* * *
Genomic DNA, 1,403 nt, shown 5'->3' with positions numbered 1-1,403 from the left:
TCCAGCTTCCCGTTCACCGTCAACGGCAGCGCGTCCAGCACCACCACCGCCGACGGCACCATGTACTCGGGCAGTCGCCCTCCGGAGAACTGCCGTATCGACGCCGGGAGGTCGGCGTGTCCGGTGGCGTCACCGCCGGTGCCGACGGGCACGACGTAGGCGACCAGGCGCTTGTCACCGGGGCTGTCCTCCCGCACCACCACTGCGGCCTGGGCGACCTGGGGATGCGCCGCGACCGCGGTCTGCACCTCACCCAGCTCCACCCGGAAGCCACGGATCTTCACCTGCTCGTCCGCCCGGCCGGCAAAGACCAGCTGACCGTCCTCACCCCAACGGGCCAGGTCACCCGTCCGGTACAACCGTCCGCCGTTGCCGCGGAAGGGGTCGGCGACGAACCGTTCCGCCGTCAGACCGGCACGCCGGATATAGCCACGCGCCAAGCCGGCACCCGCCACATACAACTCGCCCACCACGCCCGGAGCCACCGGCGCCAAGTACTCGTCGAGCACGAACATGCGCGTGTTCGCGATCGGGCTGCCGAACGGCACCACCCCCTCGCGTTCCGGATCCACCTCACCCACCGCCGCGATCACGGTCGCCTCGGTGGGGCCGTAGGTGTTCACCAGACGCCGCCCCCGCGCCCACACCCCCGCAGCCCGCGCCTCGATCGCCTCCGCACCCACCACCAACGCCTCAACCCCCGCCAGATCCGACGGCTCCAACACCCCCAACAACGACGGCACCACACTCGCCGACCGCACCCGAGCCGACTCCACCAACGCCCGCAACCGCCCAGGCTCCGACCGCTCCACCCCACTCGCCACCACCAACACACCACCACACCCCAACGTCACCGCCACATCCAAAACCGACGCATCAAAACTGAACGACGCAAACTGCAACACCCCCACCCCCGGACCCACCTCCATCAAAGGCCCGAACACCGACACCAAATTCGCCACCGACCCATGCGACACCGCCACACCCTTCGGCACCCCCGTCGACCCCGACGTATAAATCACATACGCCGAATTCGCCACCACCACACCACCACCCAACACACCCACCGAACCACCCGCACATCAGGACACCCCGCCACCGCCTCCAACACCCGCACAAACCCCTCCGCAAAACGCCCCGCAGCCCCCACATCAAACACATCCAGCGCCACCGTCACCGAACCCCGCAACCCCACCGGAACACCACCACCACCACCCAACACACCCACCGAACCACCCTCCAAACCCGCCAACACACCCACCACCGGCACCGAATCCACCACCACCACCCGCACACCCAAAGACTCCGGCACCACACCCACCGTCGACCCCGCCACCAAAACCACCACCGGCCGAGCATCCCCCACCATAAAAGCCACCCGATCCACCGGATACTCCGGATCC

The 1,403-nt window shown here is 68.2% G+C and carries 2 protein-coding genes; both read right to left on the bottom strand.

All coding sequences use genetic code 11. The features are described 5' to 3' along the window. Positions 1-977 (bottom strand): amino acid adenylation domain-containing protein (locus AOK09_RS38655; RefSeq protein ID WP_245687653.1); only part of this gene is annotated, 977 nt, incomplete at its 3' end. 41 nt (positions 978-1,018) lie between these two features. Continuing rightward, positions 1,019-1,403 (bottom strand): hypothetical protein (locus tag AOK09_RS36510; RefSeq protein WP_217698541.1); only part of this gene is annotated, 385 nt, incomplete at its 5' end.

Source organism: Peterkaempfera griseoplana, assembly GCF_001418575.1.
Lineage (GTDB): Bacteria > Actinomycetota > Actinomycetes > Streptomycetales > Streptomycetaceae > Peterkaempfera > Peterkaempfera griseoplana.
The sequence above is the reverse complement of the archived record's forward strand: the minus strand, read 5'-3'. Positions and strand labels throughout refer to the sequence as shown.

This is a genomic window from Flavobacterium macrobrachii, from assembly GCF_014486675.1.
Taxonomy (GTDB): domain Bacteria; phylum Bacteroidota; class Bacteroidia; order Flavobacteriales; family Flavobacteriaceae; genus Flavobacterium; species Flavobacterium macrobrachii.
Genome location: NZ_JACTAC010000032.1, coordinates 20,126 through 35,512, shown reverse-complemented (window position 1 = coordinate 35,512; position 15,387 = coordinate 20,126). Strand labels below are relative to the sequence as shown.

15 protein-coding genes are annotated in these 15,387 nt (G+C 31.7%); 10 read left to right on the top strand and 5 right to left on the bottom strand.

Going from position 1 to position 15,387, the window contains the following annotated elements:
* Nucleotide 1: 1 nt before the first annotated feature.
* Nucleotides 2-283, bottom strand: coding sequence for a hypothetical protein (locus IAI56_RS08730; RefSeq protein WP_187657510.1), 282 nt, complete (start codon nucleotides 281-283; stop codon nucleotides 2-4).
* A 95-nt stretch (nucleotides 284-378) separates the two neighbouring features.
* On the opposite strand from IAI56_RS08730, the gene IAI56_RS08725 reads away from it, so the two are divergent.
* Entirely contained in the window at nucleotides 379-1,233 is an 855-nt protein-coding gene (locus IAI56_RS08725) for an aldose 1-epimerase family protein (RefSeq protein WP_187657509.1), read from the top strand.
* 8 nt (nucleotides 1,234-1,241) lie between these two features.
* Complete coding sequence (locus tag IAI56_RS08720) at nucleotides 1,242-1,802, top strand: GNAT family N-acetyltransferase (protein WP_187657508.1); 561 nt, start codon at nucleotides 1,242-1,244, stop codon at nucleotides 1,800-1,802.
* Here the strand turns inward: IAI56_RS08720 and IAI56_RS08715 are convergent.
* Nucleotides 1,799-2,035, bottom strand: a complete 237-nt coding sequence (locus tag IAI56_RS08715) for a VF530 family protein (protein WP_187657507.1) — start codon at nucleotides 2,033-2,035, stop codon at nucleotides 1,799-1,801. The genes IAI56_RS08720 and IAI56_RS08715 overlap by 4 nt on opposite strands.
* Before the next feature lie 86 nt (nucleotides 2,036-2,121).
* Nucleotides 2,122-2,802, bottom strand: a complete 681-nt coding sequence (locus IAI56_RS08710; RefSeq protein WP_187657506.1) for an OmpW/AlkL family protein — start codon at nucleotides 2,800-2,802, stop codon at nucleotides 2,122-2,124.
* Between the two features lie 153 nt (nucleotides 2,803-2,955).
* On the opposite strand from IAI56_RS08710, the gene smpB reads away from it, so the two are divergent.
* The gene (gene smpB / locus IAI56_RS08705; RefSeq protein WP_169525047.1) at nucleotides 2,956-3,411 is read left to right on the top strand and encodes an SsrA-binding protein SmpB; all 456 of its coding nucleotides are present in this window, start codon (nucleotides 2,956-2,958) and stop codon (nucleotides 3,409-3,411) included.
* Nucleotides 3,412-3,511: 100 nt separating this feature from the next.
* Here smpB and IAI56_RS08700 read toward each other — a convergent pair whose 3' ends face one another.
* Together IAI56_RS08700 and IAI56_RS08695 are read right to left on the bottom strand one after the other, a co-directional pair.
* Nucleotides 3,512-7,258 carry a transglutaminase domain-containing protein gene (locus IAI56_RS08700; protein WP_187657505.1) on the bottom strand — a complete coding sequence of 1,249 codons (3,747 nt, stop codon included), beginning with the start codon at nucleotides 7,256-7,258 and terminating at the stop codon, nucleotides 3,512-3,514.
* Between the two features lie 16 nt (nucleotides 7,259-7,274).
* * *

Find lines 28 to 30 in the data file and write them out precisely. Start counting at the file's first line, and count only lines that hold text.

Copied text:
* Here smpB and IAI56_RS08700 read toward each other — a convergent pair whose 3' ends face one another.
* Together IAI56_RS08700 and IAI56_RS08695 are read right to left on the bottom strand one after the other, a co-directional pair.
* Nucleotides 3,512-7,258 carry a transglutaminase domain-containing protein gene (locus IAI56_RS08700; protein WP_187657505.1) on the bottom strand — a complete coding sequence of 1,249 codons (3,747 nt, stop codon included), beginning with the start codon at nucleotides 7,256-7,258 and terminating at the stop codon, nucleotides 3,512-3,514.